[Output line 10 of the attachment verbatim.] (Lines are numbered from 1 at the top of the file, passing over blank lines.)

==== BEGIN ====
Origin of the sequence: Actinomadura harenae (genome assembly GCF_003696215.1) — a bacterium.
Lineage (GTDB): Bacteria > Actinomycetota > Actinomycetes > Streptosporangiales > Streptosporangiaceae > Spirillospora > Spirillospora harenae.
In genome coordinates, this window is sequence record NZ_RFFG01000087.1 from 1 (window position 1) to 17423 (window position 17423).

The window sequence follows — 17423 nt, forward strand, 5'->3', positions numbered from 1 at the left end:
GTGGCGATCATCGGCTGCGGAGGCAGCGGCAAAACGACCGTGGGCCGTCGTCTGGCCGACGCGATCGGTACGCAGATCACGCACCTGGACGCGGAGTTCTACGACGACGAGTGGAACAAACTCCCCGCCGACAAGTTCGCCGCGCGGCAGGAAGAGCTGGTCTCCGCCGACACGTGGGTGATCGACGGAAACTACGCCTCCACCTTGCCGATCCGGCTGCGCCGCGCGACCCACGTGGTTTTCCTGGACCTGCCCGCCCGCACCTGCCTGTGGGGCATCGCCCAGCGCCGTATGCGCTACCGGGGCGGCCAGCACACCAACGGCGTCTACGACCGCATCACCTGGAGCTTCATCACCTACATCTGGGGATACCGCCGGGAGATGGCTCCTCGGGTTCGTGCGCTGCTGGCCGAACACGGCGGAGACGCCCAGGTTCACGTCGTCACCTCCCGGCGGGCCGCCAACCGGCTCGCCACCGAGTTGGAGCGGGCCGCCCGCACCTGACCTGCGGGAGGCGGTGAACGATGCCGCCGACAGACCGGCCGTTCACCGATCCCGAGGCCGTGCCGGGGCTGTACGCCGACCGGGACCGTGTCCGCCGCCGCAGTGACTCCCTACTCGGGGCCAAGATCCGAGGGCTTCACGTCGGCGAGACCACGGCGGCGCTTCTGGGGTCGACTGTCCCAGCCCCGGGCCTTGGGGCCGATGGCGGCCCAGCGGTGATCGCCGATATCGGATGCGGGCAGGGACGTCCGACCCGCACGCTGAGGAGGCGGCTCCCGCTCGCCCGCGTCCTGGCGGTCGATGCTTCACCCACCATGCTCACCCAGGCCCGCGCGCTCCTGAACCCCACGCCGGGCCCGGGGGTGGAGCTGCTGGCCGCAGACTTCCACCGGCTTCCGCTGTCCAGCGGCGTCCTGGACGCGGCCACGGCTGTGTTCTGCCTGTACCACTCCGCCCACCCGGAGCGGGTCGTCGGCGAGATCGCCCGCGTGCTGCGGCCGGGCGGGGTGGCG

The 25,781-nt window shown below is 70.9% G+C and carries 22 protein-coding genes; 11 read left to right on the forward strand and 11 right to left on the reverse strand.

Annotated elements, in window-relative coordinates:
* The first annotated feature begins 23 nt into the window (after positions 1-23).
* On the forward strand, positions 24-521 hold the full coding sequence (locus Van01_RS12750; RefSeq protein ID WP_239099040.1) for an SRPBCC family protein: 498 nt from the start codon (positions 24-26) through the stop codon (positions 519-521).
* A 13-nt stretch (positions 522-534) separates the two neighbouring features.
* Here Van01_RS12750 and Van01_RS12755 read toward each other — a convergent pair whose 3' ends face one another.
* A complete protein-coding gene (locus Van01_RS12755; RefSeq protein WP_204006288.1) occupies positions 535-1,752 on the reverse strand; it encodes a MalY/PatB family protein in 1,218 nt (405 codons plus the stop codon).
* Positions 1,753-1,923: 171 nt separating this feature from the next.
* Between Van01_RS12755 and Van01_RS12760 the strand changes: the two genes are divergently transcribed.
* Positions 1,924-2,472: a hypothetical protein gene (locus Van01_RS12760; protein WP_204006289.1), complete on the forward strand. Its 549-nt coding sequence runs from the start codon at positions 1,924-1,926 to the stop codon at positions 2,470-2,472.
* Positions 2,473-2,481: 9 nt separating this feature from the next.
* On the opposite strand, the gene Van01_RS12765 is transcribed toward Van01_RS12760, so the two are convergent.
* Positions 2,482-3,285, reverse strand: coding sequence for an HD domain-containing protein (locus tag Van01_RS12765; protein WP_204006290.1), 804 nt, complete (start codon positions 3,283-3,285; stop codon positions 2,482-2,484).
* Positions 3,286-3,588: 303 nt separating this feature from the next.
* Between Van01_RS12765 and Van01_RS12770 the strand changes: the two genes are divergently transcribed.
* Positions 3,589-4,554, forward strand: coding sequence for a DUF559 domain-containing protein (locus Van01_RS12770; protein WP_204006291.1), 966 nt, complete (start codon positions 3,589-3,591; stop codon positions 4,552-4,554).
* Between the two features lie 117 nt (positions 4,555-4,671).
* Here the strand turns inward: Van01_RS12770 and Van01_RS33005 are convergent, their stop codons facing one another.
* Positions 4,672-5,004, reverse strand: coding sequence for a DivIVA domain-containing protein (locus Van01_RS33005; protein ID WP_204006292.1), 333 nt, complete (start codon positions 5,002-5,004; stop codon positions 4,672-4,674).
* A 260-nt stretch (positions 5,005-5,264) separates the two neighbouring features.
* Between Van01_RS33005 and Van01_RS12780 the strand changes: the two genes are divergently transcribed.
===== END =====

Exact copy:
* A 13-nt stretch (positions 522-534) separates the two neighbouring features.